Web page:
NEW HAVEN, Conn. (AP) — For a long time, Lidia Gonzalez couldn’t tell her story in detail without breaking down.
“She wasn’t able to communicate with me — it was just all tears,” said her attorney Yazmin Rodriguez.
Traumatized by her long captivity in Guatemala by a man who assaulted her repeatedly and then her escape with her toddler son across Mexico with little money, Gonzalez has been in New Haven now for two years.
In a recent meeting in the offices of Junta for Progressive Action on Grand Avenue, she watched as 4-year-old Byron Gonzalez played a game with Disney characters.
Smiling and happy to pose for a photo, Byron is in preschool and separately, is getting speech therapy.
“I want to be a fireman,” he said in English.
“His speech is obviously improving. He wasn’t communicating at all when he first came here,” Rodriguez said of the child who made the journey with his mother, part of it strapped to her back as they rode on top of La Bestia, or The Beast, the freight train immigrants took for the 1,000-mile journey through Mexico from the Guatemalan border.
He is now much different than the withdrawn child who came here in 2014.
The Gonzalez family are among several dozen teens and young mothers in New Haven who were part of the wave of 84,000 mostly unaccompanied children entering the United States illegally in 2014, escaping violence in Central America.
Rodriguez’s office, the Esperanza Center for Law and Advocacy in Norwalk, represents many of them as they seek to adjust their immigration status.
The time-consuming cases — mostly pro bono — involve multiple filings before the probate court, the United States Customs and Immigration office and then Immigration Court.
Many of her young clients, under age 18, already have or are on their way to receiving Special Immigrant Juvenile status which is available to children who have been abused, abandoned, or neglected by a parent or guardian.
Such a status can then lead to an application for a work permit and a green card for permanent residence.
Byron’s father’s parental rights have already been removed and Rodriguez has filed for the new status for the child.
Rodriguez’s office has about 150 cases involving Special Immigrant Juvenile status in Connecticut, with up to 50 percent from New Haven.
Having an attorney in the case of the undocumented women and juveniles in New Haven makes a big difference to the outcome.
From October 2004 to June of 2016, more than half of the undocumented children in the U.S. who did not have legal representation were deported, while only one in 10 who had an attorney were sent back, according to the Transactional Records Access Clearinghouse at Syracuse University.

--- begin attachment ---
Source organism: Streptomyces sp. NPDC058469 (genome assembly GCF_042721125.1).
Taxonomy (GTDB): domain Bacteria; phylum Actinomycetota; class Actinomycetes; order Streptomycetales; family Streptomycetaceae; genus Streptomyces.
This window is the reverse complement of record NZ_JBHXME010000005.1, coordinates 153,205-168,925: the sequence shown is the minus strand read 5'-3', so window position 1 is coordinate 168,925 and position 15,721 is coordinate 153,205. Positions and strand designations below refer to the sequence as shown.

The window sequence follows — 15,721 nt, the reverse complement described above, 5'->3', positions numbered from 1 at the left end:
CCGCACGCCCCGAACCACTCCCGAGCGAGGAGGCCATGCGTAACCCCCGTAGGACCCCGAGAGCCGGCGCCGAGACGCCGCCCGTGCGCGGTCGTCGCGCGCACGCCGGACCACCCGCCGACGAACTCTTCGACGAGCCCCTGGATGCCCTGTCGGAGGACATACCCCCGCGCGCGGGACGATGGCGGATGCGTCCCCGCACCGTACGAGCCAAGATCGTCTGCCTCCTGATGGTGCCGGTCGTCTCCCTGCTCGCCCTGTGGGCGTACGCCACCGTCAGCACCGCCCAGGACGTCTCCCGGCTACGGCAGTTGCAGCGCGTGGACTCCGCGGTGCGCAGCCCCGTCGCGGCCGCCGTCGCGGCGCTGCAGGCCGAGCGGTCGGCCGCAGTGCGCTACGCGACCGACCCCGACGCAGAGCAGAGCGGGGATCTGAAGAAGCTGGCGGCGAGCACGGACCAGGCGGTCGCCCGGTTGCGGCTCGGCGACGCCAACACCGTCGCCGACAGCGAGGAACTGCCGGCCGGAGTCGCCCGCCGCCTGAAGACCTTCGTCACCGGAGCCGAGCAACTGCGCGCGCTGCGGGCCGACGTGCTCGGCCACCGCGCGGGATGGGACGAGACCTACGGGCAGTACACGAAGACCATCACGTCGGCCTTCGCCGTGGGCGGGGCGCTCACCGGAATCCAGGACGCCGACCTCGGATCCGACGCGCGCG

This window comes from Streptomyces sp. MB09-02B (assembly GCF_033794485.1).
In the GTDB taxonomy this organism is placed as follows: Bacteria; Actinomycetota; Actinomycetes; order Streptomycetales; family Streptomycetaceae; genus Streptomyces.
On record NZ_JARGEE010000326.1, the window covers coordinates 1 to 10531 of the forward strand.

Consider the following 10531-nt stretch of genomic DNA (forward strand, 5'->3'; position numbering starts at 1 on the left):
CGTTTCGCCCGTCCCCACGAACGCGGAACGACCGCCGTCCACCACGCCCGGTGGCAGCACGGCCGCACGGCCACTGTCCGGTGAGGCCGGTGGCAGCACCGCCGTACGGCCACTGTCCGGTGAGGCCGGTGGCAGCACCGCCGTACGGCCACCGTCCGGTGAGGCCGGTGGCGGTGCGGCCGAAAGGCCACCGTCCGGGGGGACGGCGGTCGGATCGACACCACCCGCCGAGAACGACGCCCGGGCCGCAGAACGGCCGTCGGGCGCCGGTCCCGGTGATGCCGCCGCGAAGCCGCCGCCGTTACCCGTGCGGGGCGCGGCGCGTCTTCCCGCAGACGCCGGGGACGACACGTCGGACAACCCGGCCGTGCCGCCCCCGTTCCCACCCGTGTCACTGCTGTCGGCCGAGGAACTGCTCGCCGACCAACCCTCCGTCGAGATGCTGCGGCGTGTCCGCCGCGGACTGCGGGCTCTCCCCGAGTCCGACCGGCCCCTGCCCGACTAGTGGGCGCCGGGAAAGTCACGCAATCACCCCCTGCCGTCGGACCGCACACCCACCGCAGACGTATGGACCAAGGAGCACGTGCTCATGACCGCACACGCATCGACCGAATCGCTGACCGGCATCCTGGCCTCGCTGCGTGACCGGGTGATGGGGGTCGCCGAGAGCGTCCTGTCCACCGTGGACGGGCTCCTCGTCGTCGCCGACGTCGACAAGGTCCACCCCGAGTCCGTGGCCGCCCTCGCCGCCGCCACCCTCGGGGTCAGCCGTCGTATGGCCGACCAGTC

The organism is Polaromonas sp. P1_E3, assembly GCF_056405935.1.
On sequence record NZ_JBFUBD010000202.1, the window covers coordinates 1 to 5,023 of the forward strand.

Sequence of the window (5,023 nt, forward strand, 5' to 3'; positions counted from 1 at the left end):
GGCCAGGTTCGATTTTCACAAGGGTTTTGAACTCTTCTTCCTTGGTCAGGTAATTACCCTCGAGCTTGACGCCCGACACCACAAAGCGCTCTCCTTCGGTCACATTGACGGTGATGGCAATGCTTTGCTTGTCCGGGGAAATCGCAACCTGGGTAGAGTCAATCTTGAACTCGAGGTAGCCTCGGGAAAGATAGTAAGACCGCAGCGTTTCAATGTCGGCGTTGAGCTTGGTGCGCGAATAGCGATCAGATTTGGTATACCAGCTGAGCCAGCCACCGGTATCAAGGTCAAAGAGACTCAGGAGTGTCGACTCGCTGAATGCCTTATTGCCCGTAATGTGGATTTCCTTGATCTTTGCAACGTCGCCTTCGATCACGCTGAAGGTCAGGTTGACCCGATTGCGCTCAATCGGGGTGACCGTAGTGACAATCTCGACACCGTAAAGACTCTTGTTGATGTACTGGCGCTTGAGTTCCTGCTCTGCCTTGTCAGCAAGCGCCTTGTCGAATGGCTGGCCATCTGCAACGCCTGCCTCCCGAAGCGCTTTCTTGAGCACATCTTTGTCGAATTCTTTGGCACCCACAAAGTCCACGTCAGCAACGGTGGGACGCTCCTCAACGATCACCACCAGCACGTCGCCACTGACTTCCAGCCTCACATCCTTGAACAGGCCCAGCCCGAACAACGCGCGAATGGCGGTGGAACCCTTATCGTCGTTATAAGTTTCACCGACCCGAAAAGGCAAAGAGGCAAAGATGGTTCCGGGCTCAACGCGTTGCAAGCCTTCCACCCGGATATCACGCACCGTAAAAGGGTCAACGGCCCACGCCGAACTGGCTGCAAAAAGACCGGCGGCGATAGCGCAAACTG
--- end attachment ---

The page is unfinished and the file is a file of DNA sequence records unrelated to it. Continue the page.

The American Civil Liberties Union and others have filed a class-action suit arguing that the government should be required to provide legal counsel in immigration cases for children.
Statistics from the Executive Office of Immigration Review shows the government started removal proceedings since July 2014 against more than 64,000 undocumented juveniles who crossed the border without their parents.
Judges have ruled in 27,500 of those cases, with some 40 percent unrepresented by a lawyer, according to a report in Arizona Public Media.
The Guardian has reported that at least 83 immigrants sent back to their countries in Central America since 2014 were killed upon their return.
Rodriguez plans to seek a hearing in Immigration Court in December for Lidia Gonzalez, who she feels is ready to testify in an asylum case.
After the therapy she has received in the last year and a half, “she is now able to convey the information that would be necessary to establish her persecution, which is based on the kidnapping,” Rodriguez said of her client.
She said Gonzalez, 34, was held against her will for eight years under death threats to her family if she left. Gonzalez has said she was beaten while she was pregnant. She finally escaped because she feared for her son’s life.
“Going back would put her in danger. Potentially, she could lose her life there,” Rodriguez said. She said she was so isolated, she doesn’t know what was going on in her own country at the time and has little memory of her life prior to her captivity.
During Guatemala’s 36-year civil war, that raged from 1960 to 1996, more than 200,000 people were killed, the majority of them Mayans.
That legacy is blamed for the continuing lawlessness in Guatemala, particularly against women, according to testimony before the Inter-American Commission on Human Rights, as reported by the PBS NewsHour.